The next study, late one Thursday night, explored the nature of a valid baptism. Only one who had repented and made a decision to be a Real Disciple, could be actually saved through a "valid" baptism by being identified (only by full immersion) with Christ's death and resurrection.42 This study, which is also documented in Guard the Gospel, was also attended by the lead evangelist. I had reservations about this teaching also, but by now I wasn't really trying, I just hoped God was behind all of this as they clearly believed. If it was good enough for them, it was probably okay, they had obviously studied the thing through. I put my reservations aside, thinking they would be resolved in due course. When they asked whether I was ready to be baptised, I said "Yes".
I expected to be baptised that Sunday. Instead, we drove over to Queensland University, where some of the brothers and the intern were playing football (at 11 pm). I "counted the cost" with the intern which took around half an hour. I answered the questions to his satisfaction and he informed the lead evangelist of this. The brothers were told; they were delighted and happy for me. It was almost midnight when we then left the campus and drove to the house of the other elder in Chapel Hill. Things were happening far too fast, but events were unfolding without any help from me. I had reservations about how things were being done, but dealt with those in the same way as with the others; I was accumulating a growing number of reservations with which to deal later. I silently prayed to God that if this wasn't right I was sorry. All I wanted to do was to be right with Him and asked Him at the very least to accept this act as a sign of recommitment and genuine repentance. Someone lent me some swimming trunks and I was baptised in the elder's pool at around one o'clock in the morning. I was welcomed into the Brisbane Church of Christ. I was one of them.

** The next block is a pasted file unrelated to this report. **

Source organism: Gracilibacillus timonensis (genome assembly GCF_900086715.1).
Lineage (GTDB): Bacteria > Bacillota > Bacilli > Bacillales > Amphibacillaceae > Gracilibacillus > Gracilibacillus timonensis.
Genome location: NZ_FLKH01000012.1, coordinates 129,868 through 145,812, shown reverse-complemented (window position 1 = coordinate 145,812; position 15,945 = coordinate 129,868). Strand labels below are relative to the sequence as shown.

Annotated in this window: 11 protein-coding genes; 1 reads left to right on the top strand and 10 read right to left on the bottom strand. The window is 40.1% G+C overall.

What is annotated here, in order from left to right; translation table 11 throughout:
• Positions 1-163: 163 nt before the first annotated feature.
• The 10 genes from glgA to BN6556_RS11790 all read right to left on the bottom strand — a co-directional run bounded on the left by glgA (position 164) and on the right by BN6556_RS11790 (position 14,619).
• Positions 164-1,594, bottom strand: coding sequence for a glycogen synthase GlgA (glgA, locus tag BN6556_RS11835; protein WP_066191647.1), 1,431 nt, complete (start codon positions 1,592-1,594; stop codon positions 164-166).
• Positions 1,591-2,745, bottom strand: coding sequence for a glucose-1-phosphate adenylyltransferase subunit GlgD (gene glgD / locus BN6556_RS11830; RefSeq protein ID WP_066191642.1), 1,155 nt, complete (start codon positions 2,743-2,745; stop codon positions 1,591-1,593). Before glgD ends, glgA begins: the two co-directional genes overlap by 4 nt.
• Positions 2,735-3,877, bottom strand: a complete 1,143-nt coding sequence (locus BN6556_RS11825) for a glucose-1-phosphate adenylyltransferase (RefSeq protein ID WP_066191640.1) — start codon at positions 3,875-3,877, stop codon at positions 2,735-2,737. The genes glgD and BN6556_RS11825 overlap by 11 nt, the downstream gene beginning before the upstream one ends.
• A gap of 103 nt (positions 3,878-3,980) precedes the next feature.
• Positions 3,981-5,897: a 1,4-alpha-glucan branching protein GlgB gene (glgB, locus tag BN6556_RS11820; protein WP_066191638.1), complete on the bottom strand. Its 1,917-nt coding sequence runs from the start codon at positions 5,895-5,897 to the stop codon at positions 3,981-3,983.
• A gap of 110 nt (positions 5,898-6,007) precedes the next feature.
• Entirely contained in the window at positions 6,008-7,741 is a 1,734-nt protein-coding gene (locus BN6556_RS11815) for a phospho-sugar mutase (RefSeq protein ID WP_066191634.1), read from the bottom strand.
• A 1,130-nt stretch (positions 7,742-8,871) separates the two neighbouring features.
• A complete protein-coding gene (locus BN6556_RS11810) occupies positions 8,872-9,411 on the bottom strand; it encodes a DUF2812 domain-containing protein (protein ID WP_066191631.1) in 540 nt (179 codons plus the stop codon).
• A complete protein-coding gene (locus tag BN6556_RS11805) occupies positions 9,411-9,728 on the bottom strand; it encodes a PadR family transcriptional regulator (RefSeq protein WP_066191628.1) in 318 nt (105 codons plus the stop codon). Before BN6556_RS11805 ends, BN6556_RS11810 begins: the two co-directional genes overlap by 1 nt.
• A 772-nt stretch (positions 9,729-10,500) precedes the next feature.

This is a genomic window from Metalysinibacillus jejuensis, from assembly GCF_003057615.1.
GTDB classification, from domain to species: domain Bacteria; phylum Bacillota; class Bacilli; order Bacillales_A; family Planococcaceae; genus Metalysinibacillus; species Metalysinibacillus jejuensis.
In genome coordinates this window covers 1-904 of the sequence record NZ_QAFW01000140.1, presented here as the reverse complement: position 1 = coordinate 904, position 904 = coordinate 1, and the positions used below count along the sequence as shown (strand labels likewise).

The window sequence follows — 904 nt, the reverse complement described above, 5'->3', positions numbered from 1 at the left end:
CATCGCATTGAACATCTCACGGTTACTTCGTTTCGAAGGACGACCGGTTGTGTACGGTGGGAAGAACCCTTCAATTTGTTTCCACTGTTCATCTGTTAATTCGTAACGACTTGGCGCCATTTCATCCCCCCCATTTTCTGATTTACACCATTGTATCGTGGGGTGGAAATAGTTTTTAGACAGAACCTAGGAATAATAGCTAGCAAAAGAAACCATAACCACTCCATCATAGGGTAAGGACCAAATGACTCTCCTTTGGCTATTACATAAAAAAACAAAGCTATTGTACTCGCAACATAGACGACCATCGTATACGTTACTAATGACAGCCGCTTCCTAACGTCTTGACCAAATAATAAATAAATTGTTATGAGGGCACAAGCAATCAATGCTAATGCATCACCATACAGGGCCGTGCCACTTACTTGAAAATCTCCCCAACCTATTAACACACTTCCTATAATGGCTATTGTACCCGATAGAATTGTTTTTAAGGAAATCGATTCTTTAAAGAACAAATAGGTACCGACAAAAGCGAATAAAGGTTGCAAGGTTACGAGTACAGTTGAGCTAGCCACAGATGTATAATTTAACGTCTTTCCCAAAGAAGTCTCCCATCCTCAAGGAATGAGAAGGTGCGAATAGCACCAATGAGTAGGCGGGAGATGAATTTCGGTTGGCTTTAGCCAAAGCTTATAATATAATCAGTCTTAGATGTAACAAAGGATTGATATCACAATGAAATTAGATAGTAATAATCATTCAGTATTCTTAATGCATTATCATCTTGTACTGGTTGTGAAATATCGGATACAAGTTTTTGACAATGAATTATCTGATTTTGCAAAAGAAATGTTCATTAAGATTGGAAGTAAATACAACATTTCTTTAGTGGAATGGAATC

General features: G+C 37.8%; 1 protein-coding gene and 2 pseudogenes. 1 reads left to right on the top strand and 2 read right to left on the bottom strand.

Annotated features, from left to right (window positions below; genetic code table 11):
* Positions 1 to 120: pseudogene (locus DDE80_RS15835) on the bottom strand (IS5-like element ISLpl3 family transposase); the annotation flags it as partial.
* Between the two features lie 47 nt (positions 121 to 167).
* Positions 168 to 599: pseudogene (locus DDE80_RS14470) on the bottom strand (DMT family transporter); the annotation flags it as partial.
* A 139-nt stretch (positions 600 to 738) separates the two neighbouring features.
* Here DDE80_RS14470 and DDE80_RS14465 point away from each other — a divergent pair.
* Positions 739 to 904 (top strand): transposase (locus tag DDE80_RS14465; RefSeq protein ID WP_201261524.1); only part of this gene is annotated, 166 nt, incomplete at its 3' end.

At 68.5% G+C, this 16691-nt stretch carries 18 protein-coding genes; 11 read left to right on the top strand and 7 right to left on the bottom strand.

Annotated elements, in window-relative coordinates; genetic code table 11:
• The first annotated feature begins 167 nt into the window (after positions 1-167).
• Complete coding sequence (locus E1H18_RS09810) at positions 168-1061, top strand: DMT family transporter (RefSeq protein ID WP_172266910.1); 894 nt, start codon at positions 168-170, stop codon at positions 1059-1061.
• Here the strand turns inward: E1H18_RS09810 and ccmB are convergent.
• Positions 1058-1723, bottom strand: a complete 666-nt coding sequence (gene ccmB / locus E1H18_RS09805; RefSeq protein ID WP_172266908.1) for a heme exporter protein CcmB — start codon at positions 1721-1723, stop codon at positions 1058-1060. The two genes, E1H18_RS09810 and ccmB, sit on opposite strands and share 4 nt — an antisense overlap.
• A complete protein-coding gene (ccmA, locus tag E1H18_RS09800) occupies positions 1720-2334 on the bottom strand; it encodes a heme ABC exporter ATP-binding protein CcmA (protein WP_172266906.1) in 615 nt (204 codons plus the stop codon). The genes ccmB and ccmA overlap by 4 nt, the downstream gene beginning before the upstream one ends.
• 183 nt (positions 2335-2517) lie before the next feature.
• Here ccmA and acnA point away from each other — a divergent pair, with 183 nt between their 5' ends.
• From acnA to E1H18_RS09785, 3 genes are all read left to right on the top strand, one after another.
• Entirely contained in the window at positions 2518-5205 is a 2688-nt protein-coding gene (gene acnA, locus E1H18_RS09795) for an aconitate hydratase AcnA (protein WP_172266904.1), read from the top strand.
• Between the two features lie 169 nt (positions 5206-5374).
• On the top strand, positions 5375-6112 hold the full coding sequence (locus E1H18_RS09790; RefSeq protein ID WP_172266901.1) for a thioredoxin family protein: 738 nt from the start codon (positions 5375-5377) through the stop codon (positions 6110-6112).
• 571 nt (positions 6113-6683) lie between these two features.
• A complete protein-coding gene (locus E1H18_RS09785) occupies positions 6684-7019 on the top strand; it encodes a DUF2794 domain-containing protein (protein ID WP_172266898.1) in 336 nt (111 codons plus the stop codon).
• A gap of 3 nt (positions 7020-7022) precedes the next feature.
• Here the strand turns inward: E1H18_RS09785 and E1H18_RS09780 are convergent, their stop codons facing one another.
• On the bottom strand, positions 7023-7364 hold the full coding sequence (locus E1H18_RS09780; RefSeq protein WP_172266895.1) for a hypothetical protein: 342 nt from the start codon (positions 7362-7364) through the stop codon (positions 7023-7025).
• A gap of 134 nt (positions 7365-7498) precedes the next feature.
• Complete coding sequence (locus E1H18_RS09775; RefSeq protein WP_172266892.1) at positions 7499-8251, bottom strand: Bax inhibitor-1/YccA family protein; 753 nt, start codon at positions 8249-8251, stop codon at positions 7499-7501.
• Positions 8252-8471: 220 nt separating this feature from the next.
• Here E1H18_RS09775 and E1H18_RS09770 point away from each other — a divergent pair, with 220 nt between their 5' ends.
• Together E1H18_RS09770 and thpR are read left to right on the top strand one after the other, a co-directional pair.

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I was told that I was now a baby Christian and I was reminded of the importance of having a discipler and quiet times. I was told that there was a really good Bible study programme called the First Forty Days,44 designed to help new converts get started in their walk with God. I was given one to photocopy and then return. I was told to follow the study in my quiet times and write answers to the questions in a journal. I was told that my discipler would be the singing leader, which I was reasonably happy about, as we had begun to develop a rapport. I was expected to show my journal to him, and discuss anything I didn't understand with him. This was done so that my progress could be monitored.45
I also managed to get a copy of "Guard the Gospel" at this time; I wanted it so I could re-evaluate the issues that I had put to one side. My discipler wanted to do everything he could to help.
He wanted me to ring him at least once a day to let him know how my quiet times went and to give him an opportunity to give me feedback. Being almost thirty years old, I was to find this "parent-child" relationship unnecessary and in the end tiresome; I tried to comply, but frankly couldn't see the point of it. I think he tended to regard me as somewhat recalcitrant. He certainly mistrusted my reluctance to be dependant on him. I was reprimanded on a number of occasions; submission was the only response rewarded.46